How Does Pet Visitation Work?
Assuming you don’t get custody of your pet, how do you ensure you spend time? Pet visitation is a rare subject. However, if the matter is brought before a court, it is generally decided based on typical child visitation schedules.
If your ex is given ownership or “Custody” of your pet, they should allow you to visit and see the pet at agreed times. Normally, such arrangements are made between couples. However, if there are disagreements, a court can allocate specific time based on typical factors affecting visitation.
What Is The Best Interest Of Your Pet?
Judges decide on pet matters based on the best interests of a pet. However, what exactly does that mean? While pet matters are rare in divorce matters, judges generally decide who is best-suited to take better care of the pet based on numerous factors discussed above (from child custody to day-to-day care).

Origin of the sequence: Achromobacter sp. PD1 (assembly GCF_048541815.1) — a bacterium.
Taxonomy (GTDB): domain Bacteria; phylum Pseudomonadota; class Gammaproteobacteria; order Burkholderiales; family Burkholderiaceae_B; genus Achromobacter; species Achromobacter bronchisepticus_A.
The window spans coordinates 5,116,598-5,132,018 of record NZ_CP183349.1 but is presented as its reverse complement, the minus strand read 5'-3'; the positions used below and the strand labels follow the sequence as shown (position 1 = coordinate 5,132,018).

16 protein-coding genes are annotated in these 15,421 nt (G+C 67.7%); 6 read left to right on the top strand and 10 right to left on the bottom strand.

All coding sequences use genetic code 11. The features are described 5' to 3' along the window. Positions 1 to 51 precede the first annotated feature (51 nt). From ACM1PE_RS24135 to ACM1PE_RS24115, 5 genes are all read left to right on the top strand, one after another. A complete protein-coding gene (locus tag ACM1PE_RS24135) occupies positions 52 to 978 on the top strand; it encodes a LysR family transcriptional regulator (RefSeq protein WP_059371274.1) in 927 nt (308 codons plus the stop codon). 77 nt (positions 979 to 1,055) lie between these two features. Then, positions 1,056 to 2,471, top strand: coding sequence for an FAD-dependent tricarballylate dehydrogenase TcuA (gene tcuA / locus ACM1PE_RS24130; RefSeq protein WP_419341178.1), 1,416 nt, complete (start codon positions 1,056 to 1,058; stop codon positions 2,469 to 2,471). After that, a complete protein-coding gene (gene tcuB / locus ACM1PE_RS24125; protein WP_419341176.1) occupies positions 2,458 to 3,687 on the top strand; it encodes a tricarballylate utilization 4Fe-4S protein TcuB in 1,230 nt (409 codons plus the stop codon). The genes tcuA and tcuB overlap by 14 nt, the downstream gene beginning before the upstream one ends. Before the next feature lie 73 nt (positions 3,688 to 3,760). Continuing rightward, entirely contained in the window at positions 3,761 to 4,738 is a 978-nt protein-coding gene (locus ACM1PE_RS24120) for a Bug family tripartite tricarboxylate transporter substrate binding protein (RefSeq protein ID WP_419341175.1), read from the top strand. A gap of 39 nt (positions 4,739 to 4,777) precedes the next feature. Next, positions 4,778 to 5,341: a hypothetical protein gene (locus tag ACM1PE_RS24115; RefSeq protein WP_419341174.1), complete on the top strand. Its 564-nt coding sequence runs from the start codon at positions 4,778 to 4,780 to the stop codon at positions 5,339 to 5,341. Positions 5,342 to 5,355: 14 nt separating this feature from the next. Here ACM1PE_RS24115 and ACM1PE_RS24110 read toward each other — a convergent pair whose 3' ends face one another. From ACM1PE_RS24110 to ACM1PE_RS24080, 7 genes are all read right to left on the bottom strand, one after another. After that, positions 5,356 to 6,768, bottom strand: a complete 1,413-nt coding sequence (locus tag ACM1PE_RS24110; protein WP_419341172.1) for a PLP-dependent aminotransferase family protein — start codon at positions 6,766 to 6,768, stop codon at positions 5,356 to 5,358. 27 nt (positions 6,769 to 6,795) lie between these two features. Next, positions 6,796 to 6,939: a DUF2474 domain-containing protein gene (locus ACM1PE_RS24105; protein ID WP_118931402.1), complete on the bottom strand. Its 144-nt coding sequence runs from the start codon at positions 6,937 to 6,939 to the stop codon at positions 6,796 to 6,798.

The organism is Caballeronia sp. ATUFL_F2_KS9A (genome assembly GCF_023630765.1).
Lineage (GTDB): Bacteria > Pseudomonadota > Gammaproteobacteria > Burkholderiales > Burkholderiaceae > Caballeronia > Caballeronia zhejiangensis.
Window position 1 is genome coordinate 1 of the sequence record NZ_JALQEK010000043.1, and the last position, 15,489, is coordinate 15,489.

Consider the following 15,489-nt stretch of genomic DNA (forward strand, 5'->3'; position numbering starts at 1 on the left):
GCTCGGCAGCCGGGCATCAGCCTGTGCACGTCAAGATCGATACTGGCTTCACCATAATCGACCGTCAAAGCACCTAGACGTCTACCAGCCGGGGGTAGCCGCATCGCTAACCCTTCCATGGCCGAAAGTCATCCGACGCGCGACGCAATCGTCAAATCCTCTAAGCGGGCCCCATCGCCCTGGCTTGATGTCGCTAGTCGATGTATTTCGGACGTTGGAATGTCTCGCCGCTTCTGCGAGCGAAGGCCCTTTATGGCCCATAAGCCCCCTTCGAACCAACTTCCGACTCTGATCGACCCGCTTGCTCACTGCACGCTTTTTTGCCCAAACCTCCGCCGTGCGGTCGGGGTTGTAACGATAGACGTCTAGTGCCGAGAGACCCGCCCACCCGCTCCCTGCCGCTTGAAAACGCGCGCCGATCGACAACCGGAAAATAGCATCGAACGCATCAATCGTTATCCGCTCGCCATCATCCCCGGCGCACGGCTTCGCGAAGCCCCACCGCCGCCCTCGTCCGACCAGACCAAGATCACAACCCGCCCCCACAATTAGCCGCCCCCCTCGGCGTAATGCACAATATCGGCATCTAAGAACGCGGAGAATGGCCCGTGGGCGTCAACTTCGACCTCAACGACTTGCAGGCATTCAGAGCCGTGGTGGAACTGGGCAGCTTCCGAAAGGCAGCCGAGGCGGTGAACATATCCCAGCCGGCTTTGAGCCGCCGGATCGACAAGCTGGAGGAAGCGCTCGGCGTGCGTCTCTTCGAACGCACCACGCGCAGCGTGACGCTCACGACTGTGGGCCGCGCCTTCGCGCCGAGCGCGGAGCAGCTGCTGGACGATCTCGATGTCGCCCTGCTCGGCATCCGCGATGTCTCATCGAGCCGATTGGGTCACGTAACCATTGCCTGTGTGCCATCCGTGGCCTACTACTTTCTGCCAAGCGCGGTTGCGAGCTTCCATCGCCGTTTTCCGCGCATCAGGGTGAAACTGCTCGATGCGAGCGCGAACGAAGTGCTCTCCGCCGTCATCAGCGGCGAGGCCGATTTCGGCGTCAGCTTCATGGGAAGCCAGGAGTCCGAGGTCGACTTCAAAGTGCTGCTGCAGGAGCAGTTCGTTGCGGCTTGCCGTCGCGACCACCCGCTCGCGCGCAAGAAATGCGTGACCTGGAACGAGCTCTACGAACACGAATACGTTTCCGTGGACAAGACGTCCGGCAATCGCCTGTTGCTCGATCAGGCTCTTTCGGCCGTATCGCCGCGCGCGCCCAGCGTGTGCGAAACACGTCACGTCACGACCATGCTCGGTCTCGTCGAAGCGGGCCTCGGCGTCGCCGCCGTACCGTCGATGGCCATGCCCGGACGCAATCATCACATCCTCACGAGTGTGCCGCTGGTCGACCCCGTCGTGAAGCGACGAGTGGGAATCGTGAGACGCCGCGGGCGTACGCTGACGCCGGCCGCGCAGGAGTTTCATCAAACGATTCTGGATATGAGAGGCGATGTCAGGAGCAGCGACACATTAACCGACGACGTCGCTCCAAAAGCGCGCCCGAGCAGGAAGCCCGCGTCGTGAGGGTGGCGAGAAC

How Will My Pet Be Affected By Divorce?
As divorce and pet ownership rates increase, it’s understandable to want to know how your pet will be affected by divorce. Since households treat pets as family members as opposed to personal property, the effects of a divorce on a beloved family dog or cat should be considered.
As per the ALDF, courts have begun considering the bond formed between pet owners and their pets as a more significant bond than that of a person and their property. Courts consider factors such as feeding, litter box maintenance, supervision, shelter cleaning, exercise, and grooming as factors that are most likely to be affected by divorce or separation.
Vet appointments are also likely to be affected as well as other factors like ample social interaction with other dogs and people. Also, the financial stability of the person assuming care will affect a pet negatively or positively. Pets can be costly to keep. Your dog needs a dog walker, nutritious dog food, and other things that cost money.